Halfway between a game, a marketing channel and an experiment in creating a decentralized digital democracy, Decentraland is a true web3 platform. It is controlled by a Decentralized Autonomous Organization (DAO) and is home to some of the world’s biggest superstars and online brands, including Morgan Stanley, Coca-Cola, Adidas, Samsung and Snoop Dogg. It comes with its own cryptocurrency, known as MANA, and anyone interested in buying land there will currently have to pay at least $10,000 – the most expensive costing more than a year, million dollars.

Nvidia Omniverse

Omniverse is Nvidia’s effort to create a creative metaverse platform for 3D design professionals. It is based on technology developed by the animation studio Pixar, which created the Universal Scene Description (USD) language that allows 3D objects and environments to be transferred across various toolsets. This makes it possible, for example, to design characters together, with facial animators, clothing designers and other creatives, all using tools they are familiar with. As 3D environments become more detailed and immersive and require more work to build, this type of creative framework will become an essential tool for studios creating metaverse content.


Roblox is a gaming platform used by more than 50 million users daily. It allows anyone to create their own game worlds and even earn money, all of which exist in an interconnected metaverse and share aspects such as avatars and currency. Companies such as Nike, Forever 21, Gucci, Nascar, Ralph Lauren and Vans have all used the platform to create virtual worlds where users can interact with their brands. While anyone can create their own game in Roblox, it is designed so that they all look and feel the same, meaning that once a player logs in and experiences one of them, they will feel comfortable in one of them.

the sandpit

It started as a mobile game, which was ported to the Ethereum blockchain by its creators in 2018 and became one of the first truly decentralized metaverse platforms. It includes its own object creation tools that allow anyone to create 3D objects, characters, vehicles, or anything they can imagine, which are then created as NFTs and imported into other Sandbox worlds. These NFTs can also be traded and sold through the platform’s built-in marketplace. Assets and land are created as NFTs, and like Decentraland, trades are executed in the platform’s native currency known as SAND. Sandbox is another platform that has proven popular with brands looking to establish their presence in the metaverse – landowners include HSBC, Warner Music, PwC and Paris Hilton.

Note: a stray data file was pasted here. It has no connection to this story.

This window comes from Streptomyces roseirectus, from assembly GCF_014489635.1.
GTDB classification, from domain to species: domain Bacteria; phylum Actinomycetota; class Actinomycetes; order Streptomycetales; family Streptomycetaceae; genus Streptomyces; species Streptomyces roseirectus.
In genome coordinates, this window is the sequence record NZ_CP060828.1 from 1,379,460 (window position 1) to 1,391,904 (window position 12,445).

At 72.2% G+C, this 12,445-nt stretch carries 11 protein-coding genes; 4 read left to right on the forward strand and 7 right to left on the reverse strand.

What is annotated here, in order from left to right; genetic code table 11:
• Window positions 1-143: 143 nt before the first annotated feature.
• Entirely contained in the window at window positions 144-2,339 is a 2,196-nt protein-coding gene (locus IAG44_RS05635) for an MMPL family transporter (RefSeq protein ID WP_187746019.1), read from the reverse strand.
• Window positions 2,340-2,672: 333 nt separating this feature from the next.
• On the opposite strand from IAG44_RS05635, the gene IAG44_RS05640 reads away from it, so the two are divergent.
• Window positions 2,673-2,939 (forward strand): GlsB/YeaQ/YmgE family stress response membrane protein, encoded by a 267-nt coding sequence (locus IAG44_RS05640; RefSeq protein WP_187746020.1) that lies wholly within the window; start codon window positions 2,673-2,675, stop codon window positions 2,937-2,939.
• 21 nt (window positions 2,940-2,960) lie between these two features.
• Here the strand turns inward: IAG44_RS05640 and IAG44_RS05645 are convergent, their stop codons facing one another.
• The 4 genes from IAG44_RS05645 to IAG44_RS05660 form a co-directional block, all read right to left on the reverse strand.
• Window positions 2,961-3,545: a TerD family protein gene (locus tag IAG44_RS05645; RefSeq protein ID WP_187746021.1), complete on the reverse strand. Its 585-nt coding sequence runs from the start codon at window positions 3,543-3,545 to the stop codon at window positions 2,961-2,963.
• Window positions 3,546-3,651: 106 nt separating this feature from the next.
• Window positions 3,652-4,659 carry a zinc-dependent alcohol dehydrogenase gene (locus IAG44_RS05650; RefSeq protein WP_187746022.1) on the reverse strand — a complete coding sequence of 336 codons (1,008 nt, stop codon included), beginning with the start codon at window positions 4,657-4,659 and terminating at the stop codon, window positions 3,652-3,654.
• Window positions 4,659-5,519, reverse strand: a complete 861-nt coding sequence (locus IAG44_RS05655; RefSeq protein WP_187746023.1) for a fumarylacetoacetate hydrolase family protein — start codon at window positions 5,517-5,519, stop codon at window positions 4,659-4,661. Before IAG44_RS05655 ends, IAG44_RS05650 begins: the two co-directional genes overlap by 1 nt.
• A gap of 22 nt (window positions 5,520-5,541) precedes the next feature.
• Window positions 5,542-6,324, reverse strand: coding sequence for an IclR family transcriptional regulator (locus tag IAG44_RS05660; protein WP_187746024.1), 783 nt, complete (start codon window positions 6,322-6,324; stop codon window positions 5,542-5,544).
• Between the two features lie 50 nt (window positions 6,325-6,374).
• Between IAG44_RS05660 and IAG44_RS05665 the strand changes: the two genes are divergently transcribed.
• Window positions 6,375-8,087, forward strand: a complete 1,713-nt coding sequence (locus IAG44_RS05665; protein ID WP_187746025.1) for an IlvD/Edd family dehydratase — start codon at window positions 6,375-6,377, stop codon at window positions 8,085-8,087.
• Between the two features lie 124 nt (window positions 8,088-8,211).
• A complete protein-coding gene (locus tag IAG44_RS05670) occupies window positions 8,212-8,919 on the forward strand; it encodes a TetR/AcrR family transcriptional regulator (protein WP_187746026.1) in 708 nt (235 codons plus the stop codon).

This one was just announced and few details are known, but it’s a metaverse project set up by Yuga Labs – the creators of the popular NFT series Bored Ape Yacht Club (BAYC). In April, the company raised $285 million from the sale of the first batch of “deeds” that landed on the platform. While details of what Otherside will look like when it opens to the public is scarce, the developers say, “Think of it as a metaRPG (role-playing) where players own the world, your NFTs can become playable characters, and thousands can play together in real time. .”

pokemon go

Pokemon Go was launched before the hype surrounding the metaverse concept arose. However, it is the go-to “killer app” for augmented reality (AR), which is predicted to be one of the core technologies around which the Metaverse will be built. As such, it is one of the best examples of how the Metaverse merges the real and digital worlds. Its creator, Nintendo, has further blurred the lines by allowing real companies to establish a digital presence in the poke-verse by launching advertising and promotional campaigns.